The concept of earned gratuity
Published: Oct 25, 2013
The obligatory inclusion of 15 percent gratuity is without a doubt a point of frustration for most diners. Gratuity in The Bahamas is not so much a reflection of service but more an inflation of 15 percent in the price of food at a restaurant.
Gratuity, or the more informal tip, is a discretionary amount voluntarily given by a customer to reflect and reward the quality of service rendered. Voluntary is key to the definition of gratuity, yet this notion is completely dispelled here in The Bahamas.
If frontline waiters and waitresses are guaranteed a 15 percent tip on every bill, what is their incentive to provide exemplary service?
It is presumptuous to think that all restaurant service in The Bahamas merits a compulsory 15 percent tip. Such a policy only reinforces poor service while falsely elevating salary expectations.
Most frontline employees in the food service industry work extremely hard and should be monetarily rewarded for good service, but the amount of gratuity granted should be up to the discretion of the diner. It’s absurd that gratuity is added to a Ben & Jerry’s ice cream cone at Marina Village. Is Starbucks next?
If service in The Bahamas is as good as advertised, then our servers will earn the 15 percent and more.
Americans are known to be very high tippers averaging 19 percent, according to Zagat’s 2012 America’s Top Restaurant survey. With a majority of our visitors coming from the United States, it is likely that the service industry is losing a substantial amount of potential earnings. Though, with that said, visitors from other countries may feel relieved by its inclusion.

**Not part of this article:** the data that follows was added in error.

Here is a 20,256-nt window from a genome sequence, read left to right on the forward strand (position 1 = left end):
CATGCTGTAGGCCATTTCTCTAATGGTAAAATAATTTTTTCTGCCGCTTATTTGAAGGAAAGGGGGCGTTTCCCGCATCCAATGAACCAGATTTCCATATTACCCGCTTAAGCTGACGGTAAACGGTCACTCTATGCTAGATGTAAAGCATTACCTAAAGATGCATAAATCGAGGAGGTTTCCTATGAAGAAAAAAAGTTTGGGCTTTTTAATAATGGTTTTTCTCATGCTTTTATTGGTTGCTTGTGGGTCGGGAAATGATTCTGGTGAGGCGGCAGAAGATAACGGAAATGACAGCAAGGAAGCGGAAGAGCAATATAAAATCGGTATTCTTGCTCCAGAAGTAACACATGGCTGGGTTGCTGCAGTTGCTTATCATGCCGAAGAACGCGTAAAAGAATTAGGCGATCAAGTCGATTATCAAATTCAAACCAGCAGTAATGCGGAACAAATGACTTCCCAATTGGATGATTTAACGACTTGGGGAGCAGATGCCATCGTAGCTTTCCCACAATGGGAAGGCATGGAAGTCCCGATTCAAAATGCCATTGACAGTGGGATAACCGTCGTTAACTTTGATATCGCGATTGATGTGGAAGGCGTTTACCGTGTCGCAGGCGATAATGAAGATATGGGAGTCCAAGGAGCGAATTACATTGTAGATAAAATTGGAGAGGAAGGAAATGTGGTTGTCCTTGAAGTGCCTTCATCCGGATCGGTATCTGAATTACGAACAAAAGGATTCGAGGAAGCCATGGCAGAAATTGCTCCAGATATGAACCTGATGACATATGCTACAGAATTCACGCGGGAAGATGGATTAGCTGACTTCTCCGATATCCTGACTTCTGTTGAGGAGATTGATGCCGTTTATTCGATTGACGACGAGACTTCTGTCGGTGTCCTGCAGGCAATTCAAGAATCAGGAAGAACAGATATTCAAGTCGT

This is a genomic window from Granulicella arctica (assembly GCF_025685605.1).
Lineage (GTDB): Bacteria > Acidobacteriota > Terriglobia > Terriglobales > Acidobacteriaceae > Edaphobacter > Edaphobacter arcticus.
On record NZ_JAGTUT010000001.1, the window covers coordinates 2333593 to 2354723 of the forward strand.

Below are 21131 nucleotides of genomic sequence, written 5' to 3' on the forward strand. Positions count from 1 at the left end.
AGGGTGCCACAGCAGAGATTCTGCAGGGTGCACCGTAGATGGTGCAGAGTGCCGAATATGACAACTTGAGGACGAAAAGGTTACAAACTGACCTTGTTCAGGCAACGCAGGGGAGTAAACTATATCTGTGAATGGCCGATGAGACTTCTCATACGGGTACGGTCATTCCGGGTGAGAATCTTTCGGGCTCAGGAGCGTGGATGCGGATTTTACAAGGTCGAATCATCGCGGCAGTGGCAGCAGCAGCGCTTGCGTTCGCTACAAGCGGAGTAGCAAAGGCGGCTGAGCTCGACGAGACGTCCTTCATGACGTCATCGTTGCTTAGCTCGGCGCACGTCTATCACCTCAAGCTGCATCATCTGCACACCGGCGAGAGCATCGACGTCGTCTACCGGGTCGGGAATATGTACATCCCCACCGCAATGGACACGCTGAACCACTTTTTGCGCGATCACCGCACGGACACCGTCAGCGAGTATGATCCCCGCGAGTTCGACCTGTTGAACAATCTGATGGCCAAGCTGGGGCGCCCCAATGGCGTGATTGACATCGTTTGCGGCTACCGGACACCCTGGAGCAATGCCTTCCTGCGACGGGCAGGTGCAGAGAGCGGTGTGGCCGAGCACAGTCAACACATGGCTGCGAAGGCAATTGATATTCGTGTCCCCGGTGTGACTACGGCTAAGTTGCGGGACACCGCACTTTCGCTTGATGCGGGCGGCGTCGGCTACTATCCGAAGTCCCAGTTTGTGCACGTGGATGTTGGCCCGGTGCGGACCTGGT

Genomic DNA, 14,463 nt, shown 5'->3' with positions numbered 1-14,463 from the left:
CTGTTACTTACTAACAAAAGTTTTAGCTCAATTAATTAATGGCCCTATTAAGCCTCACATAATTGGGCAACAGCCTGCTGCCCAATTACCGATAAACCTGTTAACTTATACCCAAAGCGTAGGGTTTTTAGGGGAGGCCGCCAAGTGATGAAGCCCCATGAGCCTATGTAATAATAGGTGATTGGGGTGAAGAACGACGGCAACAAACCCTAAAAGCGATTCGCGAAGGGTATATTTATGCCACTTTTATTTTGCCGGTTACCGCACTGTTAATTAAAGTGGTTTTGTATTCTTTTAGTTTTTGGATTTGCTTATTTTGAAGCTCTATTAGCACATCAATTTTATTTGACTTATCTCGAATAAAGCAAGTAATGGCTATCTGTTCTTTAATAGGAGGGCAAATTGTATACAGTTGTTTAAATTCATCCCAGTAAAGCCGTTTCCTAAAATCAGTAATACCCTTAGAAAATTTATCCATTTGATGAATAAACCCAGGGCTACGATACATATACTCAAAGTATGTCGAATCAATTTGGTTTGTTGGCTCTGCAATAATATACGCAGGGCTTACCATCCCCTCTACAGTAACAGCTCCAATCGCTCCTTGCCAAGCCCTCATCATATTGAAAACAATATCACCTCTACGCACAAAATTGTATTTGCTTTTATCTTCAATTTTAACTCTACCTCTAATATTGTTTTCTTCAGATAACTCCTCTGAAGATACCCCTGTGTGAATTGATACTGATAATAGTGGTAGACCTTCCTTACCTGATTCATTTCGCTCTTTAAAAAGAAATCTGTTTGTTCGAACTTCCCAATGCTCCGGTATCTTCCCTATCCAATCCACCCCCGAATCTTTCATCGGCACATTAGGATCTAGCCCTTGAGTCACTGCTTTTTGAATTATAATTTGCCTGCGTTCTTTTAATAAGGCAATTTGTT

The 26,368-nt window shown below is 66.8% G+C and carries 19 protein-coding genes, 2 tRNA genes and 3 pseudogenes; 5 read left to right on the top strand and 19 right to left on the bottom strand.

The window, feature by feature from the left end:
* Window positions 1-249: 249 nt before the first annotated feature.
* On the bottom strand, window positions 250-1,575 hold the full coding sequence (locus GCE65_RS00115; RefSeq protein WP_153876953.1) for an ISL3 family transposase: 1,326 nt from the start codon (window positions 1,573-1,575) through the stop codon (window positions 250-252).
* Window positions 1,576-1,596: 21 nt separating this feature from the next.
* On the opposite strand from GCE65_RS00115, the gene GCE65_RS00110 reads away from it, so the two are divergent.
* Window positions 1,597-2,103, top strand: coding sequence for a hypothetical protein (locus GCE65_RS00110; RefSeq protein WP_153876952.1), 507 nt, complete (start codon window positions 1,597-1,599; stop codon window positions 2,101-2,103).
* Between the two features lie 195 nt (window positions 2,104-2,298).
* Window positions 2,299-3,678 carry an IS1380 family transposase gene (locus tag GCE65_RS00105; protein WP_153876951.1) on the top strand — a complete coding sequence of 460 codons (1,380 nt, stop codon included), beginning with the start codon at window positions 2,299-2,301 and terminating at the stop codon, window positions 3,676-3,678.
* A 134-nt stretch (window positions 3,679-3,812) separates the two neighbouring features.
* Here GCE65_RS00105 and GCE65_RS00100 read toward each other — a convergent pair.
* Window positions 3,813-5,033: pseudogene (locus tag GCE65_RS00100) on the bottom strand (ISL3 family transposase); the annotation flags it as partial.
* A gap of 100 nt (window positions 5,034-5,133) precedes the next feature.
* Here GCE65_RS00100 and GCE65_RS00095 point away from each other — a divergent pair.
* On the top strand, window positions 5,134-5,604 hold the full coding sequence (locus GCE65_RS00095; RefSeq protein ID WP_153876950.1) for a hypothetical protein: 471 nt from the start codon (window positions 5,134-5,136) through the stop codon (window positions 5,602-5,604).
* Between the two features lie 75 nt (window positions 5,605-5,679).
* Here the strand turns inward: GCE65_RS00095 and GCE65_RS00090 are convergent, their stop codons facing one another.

With our system not only are the very best servers left undertipped and therefore underpaid, some employers may use the obligatory gratuity to keep wages artificially low knowing each server will earn 15 percent per table. However, should the compulsory tip be removed it is essential that measures be in place to ensure servers earn a fair baseline wage.
Voluntary gratuity is a form of feedback. Poor service usually equates to a poor tip and good service a good tip. Of course some customers are just downright frugal, but more often than not a customer is willing to pay for good service. Gratuity amounts may be recommended or even broken down in percent increments as done in some parts of the United States, but the amount left is still up to the customer.
The Bahamas must work at its service skills, particularly outside of the major hotels. Local diners should not be subjected to shoddy service simply because they are not tourists or in institutions frequented by tourists. Poor customer service extends beyond the restaurant industry, but it is most acute during a dining experience when hard-earned cash is being given for nothing.
Evident by recent news that Baha Mar has sold well many of its elite residences, service standards in The Bahamas will have to change to meet the expectations of high-net-worth individuals.
Whether the obligatory 15 percent gratuity to frontline workers will ever disappear remains elusive, but The Bahamas must elevate its service standards across all industries. We need to encourage a culture where hard work is not only recognized but rewarded. Employees must be motivated to work beyond expectations and to strive for excellence.